The World That Wasn't

Henry Wallace and the Fate of the American Century


From the acclaimed economist-historian and author of The Marshall Plan, a “timely, riveting” (The Washington Post) new perspective on the political career of Henry Wallace—one that will forever change how we view the making of US and Soviet foreign policy at the dawn of the Cold War.

Henry Wallace is the most important, and certainly the most fascinating, almost-president in American history. As FDR’s third-term vice president, and a hero to many progressives, he lost his place on the 1944 Democratic ticket in a wild open convention, resulting in Harry Truman becoming president upon FDR’s death. Books, films, and even plays have since portrayed the circumstances surrounding Wallace’s defeat as corrupt, and the results catastrophic. Filmmaker Oliver Stone, among others, has claimed that Wallace’s loss ushered in four decades of devastating and unnecessary Cold War.

Now, based on striking new finds from Russian, FBI, and other archives, Benn Steil’s The World That Wasn’t paints a decidedly less heroic portrait of the man, of the events surrounding his fall, and of the world that might have been under his presidency. Though a brilliant geneticist, Henry Wallace was a self-obsessed political figure, blind to the manipulations of aides—many of whom were Soviet agents and assets.

From 1933 to 1949, Wallace undertook a series of remarkable interventions abroad, each aimed at remaking the world order according to his evolving spiritual blueprint. As agriculture secretary, he fell under the spell of Russian mystics, and used the cover of a plant-gathering mission to aid their doomed effort to forge a new theocratic state in Central Asia. As vice president, he toured a Potemkin Siberian continent, guided by undercover Soviet security and intelligence officials who hid labor camps and concealed prisoners. He then wrote a book, together with an American NKGB journalist source, hailing the region’s renaissance under Bolshevik leadership. In China, the Soviets uncovered his private efforts to coax concessions to Moscow from Chiang Kai-shek, fueling their ambitions to dominate Manchuria. Running for president in 1948, he colluded with Stalin to undermine his government’s foreign policy, allowing the dictator to edit his most important election speech. It was not until 1950 that he began to acknowledge his misapprehensions regarding the Kremlin’s aims and conduct.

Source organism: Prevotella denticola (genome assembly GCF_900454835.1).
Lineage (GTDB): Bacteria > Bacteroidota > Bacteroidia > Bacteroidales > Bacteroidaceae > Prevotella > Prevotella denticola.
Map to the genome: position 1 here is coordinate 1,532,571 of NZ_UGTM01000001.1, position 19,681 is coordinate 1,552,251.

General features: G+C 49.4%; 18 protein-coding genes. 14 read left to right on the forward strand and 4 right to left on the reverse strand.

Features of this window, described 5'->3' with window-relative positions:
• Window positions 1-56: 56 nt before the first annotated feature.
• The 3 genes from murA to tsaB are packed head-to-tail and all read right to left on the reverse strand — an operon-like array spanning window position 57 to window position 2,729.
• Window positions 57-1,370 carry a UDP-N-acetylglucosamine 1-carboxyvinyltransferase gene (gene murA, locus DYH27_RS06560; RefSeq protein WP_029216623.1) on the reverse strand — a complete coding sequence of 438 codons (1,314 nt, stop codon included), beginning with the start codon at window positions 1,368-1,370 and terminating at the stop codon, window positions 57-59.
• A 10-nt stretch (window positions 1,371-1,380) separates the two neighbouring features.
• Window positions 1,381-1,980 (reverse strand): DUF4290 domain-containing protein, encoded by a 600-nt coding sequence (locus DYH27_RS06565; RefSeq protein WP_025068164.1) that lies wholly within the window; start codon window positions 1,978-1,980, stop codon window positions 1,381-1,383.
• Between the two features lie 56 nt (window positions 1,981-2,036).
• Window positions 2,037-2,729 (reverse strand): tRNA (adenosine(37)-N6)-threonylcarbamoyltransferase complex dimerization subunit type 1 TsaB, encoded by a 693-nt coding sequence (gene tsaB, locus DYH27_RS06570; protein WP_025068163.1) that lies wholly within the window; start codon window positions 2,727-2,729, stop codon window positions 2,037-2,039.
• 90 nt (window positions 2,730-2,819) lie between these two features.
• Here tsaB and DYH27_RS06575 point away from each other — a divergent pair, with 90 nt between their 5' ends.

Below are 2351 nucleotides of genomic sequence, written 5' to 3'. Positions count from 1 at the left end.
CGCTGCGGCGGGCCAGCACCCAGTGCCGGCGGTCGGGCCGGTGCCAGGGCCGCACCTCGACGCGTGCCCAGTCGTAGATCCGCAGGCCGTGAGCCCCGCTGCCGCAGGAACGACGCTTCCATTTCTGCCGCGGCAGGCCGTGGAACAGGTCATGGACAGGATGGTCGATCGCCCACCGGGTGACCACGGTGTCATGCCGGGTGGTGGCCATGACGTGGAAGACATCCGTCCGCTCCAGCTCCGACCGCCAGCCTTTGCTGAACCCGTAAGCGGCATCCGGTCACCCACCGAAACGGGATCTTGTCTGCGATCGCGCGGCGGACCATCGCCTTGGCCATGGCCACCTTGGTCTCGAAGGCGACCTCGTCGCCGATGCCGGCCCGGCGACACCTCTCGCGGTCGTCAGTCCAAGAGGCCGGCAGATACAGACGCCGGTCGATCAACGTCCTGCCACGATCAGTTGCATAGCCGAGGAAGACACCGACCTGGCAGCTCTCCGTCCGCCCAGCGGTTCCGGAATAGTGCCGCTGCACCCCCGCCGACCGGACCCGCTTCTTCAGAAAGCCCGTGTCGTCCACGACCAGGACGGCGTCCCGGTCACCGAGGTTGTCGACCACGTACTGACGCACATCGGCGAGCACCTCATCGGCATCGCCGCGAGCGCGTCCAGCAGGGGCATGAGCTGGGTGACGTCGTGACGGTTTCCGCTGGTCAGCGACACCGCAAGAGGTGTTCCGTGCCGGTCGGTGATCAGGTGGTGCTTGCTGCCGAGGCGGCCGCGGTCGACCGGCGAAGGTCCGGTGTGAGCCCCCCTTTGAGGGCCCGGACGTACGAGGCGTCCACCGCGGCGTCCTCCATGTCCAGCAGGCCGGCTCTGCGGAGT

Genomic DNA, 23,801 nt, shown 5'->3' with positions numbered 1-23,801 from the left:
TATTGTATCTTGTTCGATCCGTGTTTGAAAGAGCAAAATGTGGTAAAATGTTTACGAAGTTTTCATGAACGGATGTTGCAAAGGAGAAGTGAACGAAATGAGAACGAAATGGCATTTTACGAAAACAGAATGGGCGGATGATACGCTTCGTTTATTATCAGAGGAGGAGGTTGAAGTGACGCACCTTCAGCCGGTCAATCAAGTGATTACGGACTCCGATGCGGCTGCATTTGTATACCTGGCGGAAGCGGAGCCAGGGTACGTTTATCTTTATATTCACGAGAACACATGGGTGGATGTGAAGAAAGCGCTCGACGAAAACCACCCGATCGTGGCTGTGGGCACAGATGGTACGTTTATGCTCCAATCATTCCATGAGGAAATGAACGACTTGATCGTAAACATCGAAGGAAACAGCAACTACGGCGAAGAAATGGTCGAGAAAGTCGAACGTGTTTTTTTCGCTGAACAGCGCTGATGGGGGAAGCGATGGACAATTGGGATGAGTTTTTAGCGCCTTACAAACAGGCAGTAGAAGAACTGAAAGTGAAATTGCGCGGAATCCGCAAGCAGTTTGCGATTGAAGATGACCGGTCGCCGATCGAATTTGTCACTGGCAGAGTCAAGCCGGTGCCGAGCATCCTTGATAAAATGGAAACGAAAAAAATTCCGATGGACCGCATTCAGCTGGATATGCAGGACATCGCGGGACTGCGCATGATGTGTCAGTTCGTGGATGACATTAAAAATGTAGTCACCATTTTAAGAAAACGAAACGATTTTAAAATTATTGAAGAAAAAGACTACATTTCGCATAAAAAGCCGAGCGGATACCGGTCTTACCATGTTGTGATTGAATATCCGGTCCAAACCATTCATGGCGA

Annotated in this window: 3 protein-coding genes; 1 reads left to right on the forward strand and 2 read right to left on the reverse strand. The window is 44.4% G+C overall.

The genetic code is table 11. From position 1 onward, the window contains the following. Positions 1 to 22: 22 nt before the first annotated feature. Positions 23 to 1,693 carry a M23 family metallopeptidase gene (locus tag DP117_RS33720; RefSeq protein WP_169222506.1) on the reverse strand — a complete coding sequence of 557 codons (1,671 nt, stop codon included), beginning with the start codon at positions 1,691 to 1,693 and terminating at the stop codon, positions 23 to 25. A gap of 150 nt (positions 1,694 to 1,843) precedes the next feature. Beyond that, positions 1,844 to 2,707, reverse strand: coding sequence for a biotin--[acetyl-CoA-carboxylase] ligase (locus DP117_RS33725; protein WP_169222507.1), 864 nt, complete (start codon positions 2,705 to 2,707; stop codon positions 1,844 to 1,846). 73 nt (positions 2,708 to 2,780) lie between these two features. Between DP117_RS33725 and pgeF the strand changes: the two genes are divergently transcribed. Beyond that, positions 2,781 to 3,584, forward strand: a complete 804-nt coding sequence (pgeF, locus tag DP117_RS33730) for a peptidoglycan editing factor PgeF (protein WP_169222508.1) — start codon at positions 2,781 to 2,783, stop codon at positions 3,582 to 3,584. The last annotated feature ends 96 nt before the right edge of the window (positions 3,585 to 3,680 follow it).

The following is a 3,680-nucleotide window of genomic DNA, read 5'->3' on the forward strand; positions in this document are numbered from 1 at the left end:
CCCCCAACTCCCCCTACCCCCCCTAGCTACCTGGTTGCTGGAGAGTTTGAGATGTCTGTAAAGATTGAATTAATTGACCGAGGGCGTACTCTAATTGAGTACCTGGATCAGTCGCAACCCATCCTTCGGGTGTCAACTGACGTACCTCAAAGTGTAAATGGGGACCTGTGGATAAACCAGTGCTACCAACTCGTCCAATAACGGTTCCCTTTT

Meticulously researched and deftly written, The World That Wasn’t is a spellbinding work that shows how “American history—and world history—could have turned out very differently if just a few things had gone the other way” (The Wall Street Journal).

About the author(s)

Benn Steil is senior fellow and director of international economics at the Council on Foreign Relations. He is the author of The Marshall Plan: Dawn of the Cold War, winner of the New York Historical Society’s Barbara and David Zalaznick Book Prize in American History and the American Academy of Diplomacy’s Douglas Dillon Award. His previous book, the prizewinning Battle of Bretton Woods: John Maynard Keynes, Harry Dexter White, and the Making of a New World Order, was called “a triumph of economic and diplomatic history” by the Financial Times, “a superb history” by The Wall Street Journal, and “the gold standard on its subject” by The New York Times. He lives in New York with his two boys.


“Timely, riveting . . . Historian Benn Steil’s new biography should be read right now.” —George F. Will, The Washington Post

“American history—and world history—could have turned out very differently if just a few things had gone the other way. Most notably, the U.S. after World War II might have pursued a pro-Soviet foreign policy, consigning Europe to Communist control, if President Franklin Roosevelt had died in the middle of his third term or if the 1944 Democratic National Convention had not dumped Vice President Henry Wallace for Harry Truman. How this counterfactual history came close to happening, and how it was prevented, is the subject of Benn Steil’s definitive account, The World That Wasn’t.” Wall Street Journal

“A groundbreaking biography . . . Benn Steil comes closer than anyone before him to unraveling the enigma of this visionary hybrid of feeling and fact.” —Richard Norton Smith, Washington Free Beacon

“A rewarding read.” Financial Times, “Best Summer Books of 2024”

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